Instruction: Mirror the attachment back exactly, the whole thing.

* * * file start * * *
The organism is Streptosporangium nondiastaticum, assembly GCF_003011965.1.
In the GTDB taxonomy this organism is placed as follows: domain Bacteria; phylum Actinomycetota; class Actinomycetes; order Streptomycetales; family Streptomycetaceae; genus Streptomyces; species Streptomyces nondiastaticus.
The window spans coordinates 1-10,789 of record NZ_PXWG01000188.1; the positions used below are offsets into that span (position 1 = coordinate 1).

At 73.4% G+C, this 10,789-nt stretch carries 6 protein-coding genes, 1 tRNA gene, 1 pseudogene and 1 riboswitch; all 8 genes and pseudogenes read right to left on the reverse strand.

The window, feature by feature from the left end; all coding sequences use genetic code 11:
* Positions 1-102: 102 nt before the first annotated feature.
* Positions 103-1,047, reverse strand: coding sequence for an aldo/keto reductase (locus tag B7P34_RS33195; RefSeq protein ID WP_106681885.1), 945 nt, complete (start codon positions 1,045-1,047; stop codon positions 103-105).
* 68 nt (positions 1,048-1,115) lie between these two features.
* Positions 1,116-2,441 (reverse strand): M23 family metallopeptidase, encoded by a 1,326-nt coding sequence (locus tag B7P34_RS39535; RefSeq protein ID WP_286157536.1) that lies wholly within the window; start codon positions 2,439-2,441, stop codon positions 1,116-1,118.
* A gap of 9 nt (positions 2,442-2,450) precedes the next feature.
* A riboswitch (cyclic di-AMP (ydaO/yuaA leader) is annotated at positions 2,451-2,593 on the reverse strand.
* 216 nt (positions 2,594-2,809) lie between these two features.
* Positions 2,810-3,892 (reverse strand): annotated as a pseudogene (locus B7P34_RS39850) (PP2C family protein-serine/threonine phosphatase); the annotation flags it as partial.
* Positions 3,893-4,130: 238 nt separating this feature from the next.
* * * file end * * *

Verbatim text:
The organism is Streptosporangium nondiastaticum, assembly GCF_003011965.1.
In the GTDB taxonomy this organism is placed as follows: domain Bacteria; phylum Actinomycetota; class Actinomycetes; order Streptomycetales; family Streptomycetaceae; genus Streptomyces; species Streptomyces nondiastaticus.
The window spans coordinates 1-10,789 of record NZ_PXWG01000188.1; the positions used below are offsets into that span (position 1 = coordinate 1).

At 73.4% G+C, this 10,789-nt stretch carries 6 protein-coding genes, 1 tRNA gene, 1 pseudogene and 1 riboswitch; all 8 genes and pseudogenes read right to left on the reverse strand.

The window, feature by feature from the left end; all coding sequences use genetic code 11:
* Positions 1-102: 102 nt before the first annotated feature.
* Positions 103-1,047, reverse strand: coding sequence for an aldo/keto reductase (locus tag B7P34_RS33195; RefSeq protein ID WP_106681885.1), 945 nt, complete (start codon positions 1,045-1,047; stop codon positions 103-105).
* 68 nt (positions 1,048-1,115) lie between these two features.
* Positions 1,116-2,441 (reverse strand): M23 family metallopeptidase, encoded by a 1,326-nt coding sequence (locus tag B7P34_RS39535; RefSeq protein ID WP_286157536.1) that lies wholly within the window; start codon positions 2,439-2,441, stop codon positions 1,116-1,118.
* A gap of 9 nt (positions 2,442-2,450) precedes the next feature.
* A riboswitch (cyclic di-AMP (ydaO/yuaA leader) is annotated at positions 2,451-2,593 on the reverse strand.
* 216 nt (positions 2,594-2,809) lie between these two features.
* Positions 2,810-3,892 (reverse strand): annotated as a pseudogene (locus B7P34_RS39850) (PP2C family protein-serine/threonine phosphatase); the annotation flags it as partial.
* Positions 3,893-4,130: 238 nt separating this feature from the next.